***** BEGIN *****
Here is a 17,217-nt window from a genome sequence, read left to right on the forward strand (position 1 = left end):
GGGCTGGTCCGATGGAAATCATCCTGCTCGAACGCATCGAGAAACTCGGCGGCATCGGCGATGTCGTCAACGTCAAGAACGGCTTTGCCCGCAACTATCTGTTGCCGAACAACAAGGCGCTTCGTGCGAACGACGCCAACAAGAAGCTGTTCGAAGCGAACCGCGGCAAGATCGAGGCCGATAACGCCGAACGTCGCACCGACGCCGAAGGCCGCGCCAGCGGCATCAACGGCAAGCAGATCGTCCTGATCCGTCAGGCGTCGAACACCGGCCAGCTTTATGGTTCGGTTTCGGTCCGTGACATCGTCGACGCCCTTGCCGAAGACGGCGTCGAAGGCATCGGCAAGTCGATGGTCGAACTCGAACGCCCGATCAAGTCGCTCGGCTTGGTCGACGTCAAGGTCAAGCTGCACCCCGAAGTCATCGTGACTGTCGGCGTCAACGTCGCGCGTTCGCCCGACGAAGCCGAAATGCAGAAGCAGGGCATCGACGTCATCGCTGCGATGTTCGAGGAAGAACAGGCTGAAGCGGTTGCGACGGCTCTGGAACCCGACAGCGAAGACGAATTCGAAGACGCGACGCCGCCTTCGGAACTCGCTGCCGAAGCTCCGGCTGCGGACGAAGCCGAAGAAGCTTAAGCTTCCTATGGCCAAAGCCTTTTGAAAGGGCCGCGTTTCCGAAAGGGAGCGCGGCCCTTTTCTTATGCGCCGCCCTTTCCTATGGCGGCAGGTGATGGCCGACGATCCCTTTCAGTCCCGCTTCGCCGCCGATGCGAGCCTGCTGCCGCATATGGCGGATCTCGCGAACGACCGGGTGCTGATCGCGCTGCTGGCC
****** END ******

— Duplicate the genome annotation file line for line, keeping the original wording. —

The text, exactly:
Here is a 17,217-nt window from a genome sequence, read left to right on the forward strand (position 1 = left end):
GGGCTGGTCCGATGGAAATCATCCTGCTCGAACGCATCGAGAAACTCGGCGGCATCGGCGATGTCGTCAACGTCAAGAACGGCTTTGCCCGCAACTATCTGTTGCCGAACAACAAGGCGCTTCGTGCGAACGACGCCAACAAGAAGCTGTTCGAAGCGAACCGCGGCAAGATCGAGGCCGATAACGCCGAACGTCGCACCGACGCCGAAGGCCGCGCCAGCGGCATCAACGGCAAGCAGATCGTCCTGATCCGTCAGGCGTCGAACACCGGCCAGCTTTATGGTTCGGTTTCGGTCCGTGACATCGTCGACGCCCTTGCCGAAGACGGCGTCGAAGGCATCGGCAAGTCGATGGTCGAACTCGAACGCCCGATCAAGTCGCTCGGCTTGGTCGACGTCAAGGTCAAGCTGCACCCCGAAGTCATCGTGACTGTCGGCGTCAACGTCGCGCGTTCGCCCGACGAAGCCGAAATGCAGAAGCAGGGCATCGACGTCATCGCTGCGATGTTCGAGGAAGAACAGGCTGAAGCGGTTGCGACGGCTCTGGAACCCGACAGCGAAGACGAATTCGAAGACGCGACGCCGCCTTCGGAACTCGCTGCCGAAGCTCCGGCTGCGGACGAAGCCGAAGAAGCTTAAGCTTCCTATGGCCAAAGCCTTTTGAAAGGGCCGCGTTTCCGAAAGGGAGCGCGGCCCTTTTCTTATGCGCCGCCCTTTCCTATGGCGGCAGGTGATGGCCGACGATCCCTTTCAGTCCCGCTTCGCCGCCGATGCGAGCCTGCTGCCGCATATGGCGGATCTCGCGAACGACCGGGTGCTGATCGCGCTGCTGGCC